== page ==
Pets/Pet Services ADOPT A CAT or kitten at Golden Paw Society!! Tons of friendly lap cats of all ages, sizes and colors. Adoption centers throughout Huntington & Commack. www.goldenpawsociety.org adoption@goldenpawsociety.org HELPING PAWS Daily walks, socialization, Pet Sitting and overnights. Custom plans available. Licensed/Insured Call Milinda, 631-428-1440.

Pets/Pet Services

Finds Under 50

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CORNELL WARE Abundance platter for 8 plus serving pieces. Serving bowl, creamer, 8 soup bowls, salad plates, no cups, $35. 631-751-7946

Professional Services ELITE INTENSIVE COACHING LLC High end coaching exclusively for the Elite. Carl 516-238-4605 Make the Quantum Leap

Schools/Instruction/ Tutoring ACG MUSIC STUDIO A+ Voice/Piano Lessons All Levels/Styles NYSSMA Prep/Recitals/ Auditions/Competitions & Performing Arts. Arleen 631-751-8684 www.arleengargiulo.com PIANO - GUITAR - BASS All levels and styles. Many local references. Recommended by area schools. Tony Mann, 631-473-3443 TRACTOR TRAILER TRAINING CLASSES Forming now. If qualified, train daily or weekend. Financial Aid, Pell Grants, Post 9/11 GI Bill, Job placement assistance. National Tractor Trailer School, Liverpool and Buffalo, (Branch). 1-800-243-9300. www.ntts.edu/admissions

Finds Under 50 ARTIFICIAL CHRISTMAS TREE CANVAS STORAGE BAG, 64� long X 33� wide, $25 negotiable 631-473-0963. GREAT HOLIDAY BUY! Genuine Coach high top sneakers, size 7.5 like new. $45. 631-786-1868

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HESS 1992 18 wheel/racer, boxed. HESS 1999 space shuttle boxed. As is, $25 ea. 631-928-9044. KID’S PLAY KITCHEN Little Tikes; refrigerator, sink, stove top, oven, side grill, play food. For boy or girl. $25. 631-655-6397 LARGE WHITE VINTAGE Soup Tureen, Ladle, Underplate, perfect condition. Beautiful holiday gem, $25. 631-331-3837. LITTLE TIKES 4 in 1 tricycle, pink, Parent push to kid pedal, $20. 631-655-6397 NEW TRANSFER SHOWER BENCH $20.00 631-828-4942. OCCUPIED JAPAN CHINA serving pieces matching, lovely, $50. 631-929-8334. PATIO UMBRELLA, crank handle, tilt pole, excellent working condition, $50. negotiable. 631-473-0963. RALPH LAUREN KING Sheet set, BRAND NEW in package, never opened. Originally $200 asking, $50.00. Great holiday gift. 631-766-7659 VINTAGE EMBOSSED Colorful ceramic 19� by 14.5� Thanksgiving turkey platter made by Weiss in Brazil, $29. Call, 631- 473-3822

Selling Your Used Car or Truck?

20 WORD READER AD IN ALL 6 PAPERS PLUS ON OUR INTERNET SITE.

CALL CLASSIFIEDS AT 631–331– 1154 OR 631–751–7663

Š89018

ESTATE SALE Miller Place 321 Harrison Avenue Friday, Saturday, Sunday High End fishing rods & reels, Lifetime collection, off shore, in shore tuna jigging lures, tackle, tools, etc. Peter 631-680-1965.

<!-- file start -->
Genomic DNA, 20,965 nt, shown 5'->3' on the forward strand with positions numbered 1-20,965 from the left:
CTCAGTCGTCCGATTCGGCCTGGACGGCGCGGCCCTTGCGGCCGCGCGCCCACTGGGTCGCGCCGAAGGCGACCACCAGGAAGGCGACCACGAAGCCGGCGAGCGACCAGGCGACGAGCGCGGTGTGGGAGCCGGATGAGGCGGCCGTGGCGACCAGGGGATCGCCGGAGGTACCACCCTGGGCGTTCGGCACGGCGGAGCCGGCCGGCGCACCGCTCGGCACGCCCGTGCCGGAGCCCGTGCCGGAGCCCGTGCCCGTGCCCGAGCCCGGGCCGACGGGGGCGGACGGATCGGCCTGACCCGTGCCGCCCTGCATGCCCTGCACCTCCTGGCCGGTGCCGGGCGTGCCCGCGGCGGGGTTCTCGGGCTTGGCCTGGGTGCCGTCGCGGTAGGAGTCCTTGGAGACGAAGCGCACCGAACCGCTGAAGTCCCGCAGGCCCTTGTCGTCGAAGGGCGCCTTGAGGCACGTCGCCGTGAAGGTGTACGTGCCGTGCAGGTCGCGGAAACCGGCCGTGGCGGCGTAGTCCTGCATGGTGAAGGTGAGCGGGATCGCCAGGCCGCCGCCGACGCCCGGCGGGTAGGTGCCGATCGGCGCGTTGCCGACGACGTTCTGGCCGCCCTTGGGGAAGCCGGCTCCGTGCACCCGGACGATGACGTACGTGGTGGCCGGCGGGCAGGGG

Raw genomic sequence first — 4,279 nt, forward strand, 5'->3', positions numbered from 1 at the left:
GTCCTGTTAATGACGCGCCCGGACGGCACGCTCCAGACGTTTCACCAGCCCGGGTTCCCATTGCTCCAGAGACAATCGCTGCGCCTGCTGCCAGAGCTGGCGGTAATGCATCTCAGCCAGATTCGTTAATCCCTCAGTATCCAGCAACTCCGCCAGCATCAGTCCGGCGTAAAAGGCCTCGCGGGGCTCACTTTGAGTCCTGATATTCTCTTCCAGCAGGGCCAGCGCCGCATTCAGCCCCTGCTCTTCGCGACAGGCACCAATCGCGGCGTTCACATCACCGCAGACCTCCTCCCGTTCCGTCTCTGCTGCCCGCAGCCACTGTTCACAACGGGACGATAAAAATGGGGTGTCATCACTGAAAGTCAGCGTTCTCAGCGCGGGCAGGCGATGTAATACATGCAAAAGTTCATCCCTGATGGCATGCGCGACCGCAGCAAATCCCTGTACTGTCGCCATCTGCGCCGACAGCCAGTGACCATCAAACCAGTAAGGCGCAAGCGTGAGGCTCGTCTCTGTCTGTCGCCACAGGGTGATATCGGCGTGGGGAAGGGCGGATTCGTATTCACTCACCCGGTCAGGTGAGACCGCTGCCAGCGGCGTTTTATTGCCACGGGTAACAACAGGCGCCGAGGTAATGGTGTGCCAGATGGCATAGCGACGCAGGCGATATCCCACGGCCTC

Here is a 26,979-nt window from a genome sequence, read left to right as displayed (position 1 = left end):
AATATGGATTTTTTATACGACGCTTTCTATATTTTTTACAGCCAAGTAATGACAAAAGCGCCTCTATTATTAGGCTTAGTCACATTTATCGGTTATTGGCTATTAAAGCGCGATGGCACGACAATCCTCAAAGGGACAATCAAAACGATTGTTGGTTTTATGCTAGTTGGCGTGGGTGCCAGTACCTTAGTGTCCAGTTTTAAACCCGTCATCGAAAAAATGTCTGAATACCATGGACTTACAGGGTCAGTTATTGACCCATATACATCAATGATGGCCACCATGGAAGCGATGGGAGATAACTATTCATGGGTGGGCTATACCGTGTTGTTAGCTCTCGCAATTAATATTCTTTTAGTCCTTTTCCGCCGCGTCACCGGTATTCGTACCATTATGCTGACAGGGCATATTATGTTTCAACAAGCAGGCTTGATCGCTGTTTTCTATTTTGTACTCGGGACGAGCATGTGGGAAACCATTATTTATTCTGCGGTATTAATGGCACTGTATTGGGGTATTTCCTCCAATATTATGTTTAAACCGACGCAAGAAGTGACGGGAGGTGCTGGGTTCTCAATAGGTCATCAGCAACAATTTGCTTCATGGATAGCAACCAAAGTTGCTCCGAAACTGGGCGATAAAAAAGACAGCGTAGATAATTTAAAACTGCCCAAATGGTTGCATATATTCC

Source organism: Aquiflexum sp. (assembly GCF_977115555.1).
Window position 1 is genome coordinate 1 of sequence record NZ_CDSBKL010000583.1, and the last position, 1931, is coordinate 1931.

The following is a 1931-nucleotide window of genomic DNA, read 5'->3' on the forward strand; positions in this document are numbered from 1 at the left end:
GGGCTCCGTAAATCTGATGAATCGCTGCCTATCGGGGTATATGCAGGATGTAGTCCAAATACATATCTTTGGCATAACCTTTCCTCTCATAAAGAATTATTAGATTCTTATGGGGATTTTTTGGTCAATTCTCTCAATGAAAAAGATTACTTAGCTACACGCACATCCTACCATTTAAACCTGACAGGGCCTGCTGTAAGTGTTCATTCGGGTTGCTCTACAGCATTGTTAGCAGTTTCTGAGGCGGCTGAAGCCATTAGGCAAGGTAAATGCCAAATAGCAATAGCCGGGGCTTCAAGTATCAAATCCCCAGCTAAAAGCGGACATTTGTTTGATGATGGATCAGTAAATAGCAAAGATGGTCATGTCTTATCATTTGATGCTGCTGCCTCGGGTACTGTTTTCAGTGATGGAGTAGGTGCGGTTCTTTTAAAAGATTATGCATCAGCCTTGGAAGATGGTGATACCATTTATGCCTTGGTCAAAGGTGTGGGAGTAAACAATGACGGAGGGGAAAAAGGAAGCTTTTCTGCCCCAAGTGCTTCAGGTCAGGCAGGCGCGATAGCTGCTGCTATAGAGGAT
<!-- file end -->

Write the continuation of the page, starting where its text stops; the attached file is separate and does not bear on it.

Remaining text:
Announcements

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Garage Sales

TIMES BEACON RECORD NEWS MEDIA 185 Route 25A, Setauket, New York 11733


DECEMBER 01, 2016 ��€¢ THE VILLAGE BEACON RECORD • PAGE A15

Who? What? Where? How? AD RATES

The Village TIMES HERALD The Village BEACON RECORD The Port TIMES RECORD The TIMES of Smithtown The TIMES of Middle Country The TIMES of Huntington, Northport & East Northport

OFFICE • IN-PERSON

• FIRST 20 WORDS

1 Week 2 Weeks 3 Weeks 4 Weeks

$29.00 $58.00 $87.00 $99.00

DISPLAY ADS Call for rates.

SPECIALS*

GENERAL OFFICE 631–751–7744 Fax 631–751–4165

ACTION AD 20 words $44 for 4 weeks for all your used merchandise

This Publication is Subject to All Fair Housing Acts

GARAGE SALE ADS $29.00 20 words Free 2 signs with placement of ad REAL ESTATE DISPLAY ADS Ask about our Contract Rates. EMPLOYMENT Buy 2 weeks of any size BOXED ad get 2 weeks free

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EMAIL

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TBR Newspapers 185 Route 25A (Bruce Street entrance) Setauket, NY 11733 Call: 331-1154 or 751-7663

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Classifieds Online at www.tbrnewsmedia.com

The Classifieds Section is published by TIMES BEACON RECORD NEWS MEDIA every Thursday. Leah S. Dunaief, Publisher, Ellen P. Segal, Classifieds Director. We welcome your comments and ads. TIMES BEACON RECORD NEWS MEDIA will not be responsible for errors after the first week’s insertion. Please check your ad carefully. • Statewide Classifieds - Reach more than 6 million readers in New York’s community newspapers. Line ads: Long Island region $250 – New York City region $325 – Central region $95 – Western region $125 – all regions $495.25 words. $10 each additional word. TIMES BEACON RECORD is not responsible for errors beyond the first insert. Call for display ad rates.